What is contemplation?
Contemplation is the ability of the intellect to see a truth at a glance as the eye sees a landscape at once. It consists of knowledge impregnated with love.
Man was created with the power of intuition, that is, with was a simple and pure awareness of truth both natural (self evident principles) and supernatural truths which man needed to direct his life toward its proper end, God. He lived in spiritual communion with God and Creatures. Today, we are still aware of these truths such as "I am". "God is". "be good". "do good", "follow the way of 'nature' ", but at times we call them into question because we do not see them so clearly as self evident truths. Something happened to shift man's consciousness from intuition toward reason as expressed by Lao Tzu.
the great Tao [Way of God] is forgotten,
Kindness and morality arise.
When wisdom and intelligence are born,
The great pretense begins.
When there is no peace in the family,
Filial Piety and devotion arise.
When the country is confused and in chaos,
Loyal ministers appears." (Tao Te Ching, Ch. 18)
With man's revolt and forgetfulness of God his consciousness became fragmented thereby relying more on reason in order to discover the truth.
So the effort begins to know God and reality more directly. But, can there be a natural mystical experience, a kind of "metaphilosophical contemplation" that is the result of a deeper and more religious desire, not just to know that the cause of creatures existence, but to embrace and contact in some way this source of being? In the mystical experience especially found in the East, the soul reflects upon itself realizing a purely existential knowledge of the self by eliminating any distinct image and operation of the mind thus touching existence proper to the soul and and the source of its origin. (Ibid., Webpage) This is possible because God made man in his image and likeness. Upon reflection, the eastern mystics conclude that the soul is part of the All or to put it in western terms, the human soul is part of God. In reality, " We are 'like God' in our Highest Essence but we are not 'God the totality." This natural mysticism falls short of reality because it cannot know God's Way to salvation which comes only through historical revelation in Christ.
Unlike the impersonal Buddhist and Taoist contemplation, Christian contemplation is based on the encounter with the personal God of faith who is dynamically Trinitarian. "This loving relationship points to the kind of interior silence that is being developed in contemplative prayer. The goal of contemplative prayer is not so much the emptiness of thoughts or conversation as the emptiness of self. In contemplative prayer we cease to multiply reflections and acts of the will. A different kind of knowledge rooted in love emerges in which the awareness of God's presence supplants the awareness of our own presence and the inveterate tendency to reflect on ourselves. The experience of God's presence frees us from making ourself or our relationship with God the center of the universe." Upon reflection we see that it was the Holy Spirit's loving presence which brought the soul to an awareness of God's loving presence in our minds without words of concepts. Earthly contemplation is imperfect and awaits the vision of God. Obviously, a true Christian contemplative cannot deny the truths of reason an of faith because contemplation is their fulfillment.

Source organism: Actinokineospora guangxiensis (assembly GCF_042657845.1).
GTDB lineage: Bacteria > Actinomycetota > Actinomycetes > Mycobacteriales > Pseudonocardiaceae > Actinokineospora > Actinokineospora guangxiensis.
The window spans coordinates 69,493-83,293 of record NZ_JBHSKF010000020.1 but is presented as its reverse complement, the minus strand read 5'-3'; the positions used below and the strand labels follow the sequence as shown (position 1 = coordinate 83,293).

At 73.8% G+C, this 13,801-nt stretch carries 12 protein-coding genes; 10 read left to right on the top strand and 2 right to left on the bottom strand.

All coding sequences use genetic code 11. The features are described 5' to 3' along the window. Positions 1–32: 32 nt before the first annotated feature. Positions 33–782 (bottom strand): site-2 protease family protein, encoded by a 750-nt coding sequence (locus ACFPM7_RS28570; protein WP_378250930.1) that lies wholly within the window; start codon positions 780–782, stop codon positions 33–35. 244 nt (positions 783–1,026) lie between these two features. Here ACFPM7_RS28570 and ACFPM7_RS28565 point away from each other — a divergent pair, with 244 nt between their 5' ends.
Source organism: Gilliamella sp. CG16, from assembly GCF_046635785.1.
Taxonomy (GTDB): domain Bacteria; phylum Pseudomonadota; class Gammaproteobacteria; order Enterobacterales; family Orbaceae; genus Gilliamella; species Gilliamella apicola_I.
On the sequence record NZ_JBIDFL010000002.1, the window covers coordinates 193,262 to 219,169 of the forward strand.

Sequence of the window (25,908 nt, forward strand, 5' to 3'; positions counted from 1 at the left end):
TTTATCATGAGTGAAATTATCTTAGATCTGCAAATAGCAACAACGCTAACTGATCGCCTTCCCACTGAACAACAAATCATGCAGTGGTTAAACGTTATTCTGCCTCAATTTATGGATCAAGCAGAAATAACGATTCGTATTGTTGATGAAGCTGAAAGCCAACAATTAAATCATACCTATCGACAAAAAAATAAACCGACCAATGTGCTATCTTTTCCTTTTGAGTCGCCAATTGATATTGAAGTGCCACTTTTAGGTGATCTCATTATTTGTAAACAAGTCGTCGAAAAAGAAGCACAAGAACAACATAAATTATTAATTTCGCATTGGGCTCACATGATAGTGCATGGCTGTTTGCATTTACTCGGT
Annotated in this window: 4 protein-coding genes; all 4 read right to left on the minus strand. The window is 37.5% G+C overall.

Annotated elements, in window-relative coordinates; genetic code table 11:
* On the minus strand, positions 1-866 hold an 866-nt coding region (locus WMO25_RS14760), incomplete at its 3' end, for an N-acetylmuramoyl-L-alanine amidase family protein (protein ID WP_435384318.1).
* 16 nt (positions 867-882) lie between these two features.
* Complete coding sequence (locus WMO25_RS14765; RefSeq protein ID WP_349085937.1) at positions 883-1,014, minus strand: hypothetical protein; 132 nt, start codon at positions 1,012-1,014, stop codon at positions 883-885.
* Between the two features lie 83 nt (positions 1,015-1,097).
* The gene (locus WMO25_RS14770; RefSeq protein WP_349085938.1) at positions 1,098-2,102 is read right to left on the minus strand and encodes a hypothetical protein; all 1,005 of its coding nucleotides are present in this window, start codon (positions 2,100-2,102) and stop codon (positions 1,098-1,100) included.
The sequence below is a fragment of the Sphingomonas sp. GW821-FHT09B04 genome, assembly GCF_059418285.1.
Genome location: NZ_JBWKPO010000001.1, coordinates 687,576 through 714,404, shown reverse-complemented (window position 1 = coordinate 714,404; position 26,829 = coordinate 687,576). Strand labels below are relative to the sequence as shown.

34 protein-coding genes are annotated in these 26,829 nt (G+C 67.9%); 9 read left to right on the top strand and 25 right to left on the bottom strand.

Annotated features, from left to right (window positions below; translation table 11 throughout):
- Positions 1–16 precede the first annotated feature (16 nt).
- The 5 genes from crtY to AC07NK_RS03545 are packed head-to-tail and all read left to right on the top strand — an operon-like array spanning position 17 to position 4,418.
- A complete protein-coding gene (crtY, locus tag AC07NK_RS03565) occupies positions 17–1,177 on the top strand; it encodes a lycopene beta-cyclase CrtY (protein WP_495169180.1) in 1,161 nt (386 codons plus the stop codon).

Does contemplation do away with the Incarnation?
The Incarnation does not appear as a concept in contemplation but Christ as a divine person is present in the awareness of the contemplative. It is through his humanity that we have become children of God and without Him there is no Christian contemplation.
St. Theresa of Avila tells us that contemplation is a supernatural state in which the Lord gives peace through his presence as he did to Simeon. Through the senses Simeon saw only the son of these poor people rather than the Son of the heavenly Father. But the Child Himself revealed to Simeon Who He Was. Likewise, the contemplative soul knows who Christ is but cannot understand how it knows Him. She says, "There seems nothing left for it to desire. The faculties are stilled and have no wish to move, for any movement they may make appears to hinder the soul from loving God. They are not completely lost, however, since, two of them being free, they can realize in Whose Presence they are. It is the will that is in captivity now;...." (St. Teresa of Avila, The Way of Perfection, Image Books, 1995, p. 95)
So, even though there is only One God who reveals himself, Buddhist and Christians contemplation are not identical. They have certain psychological similarities but the theological realities are far apart. In one case there is no recognition of a personal God or even that there is a God apart from self while in the Christian perspective the personal encounter with the living God is recognized and acknowledged.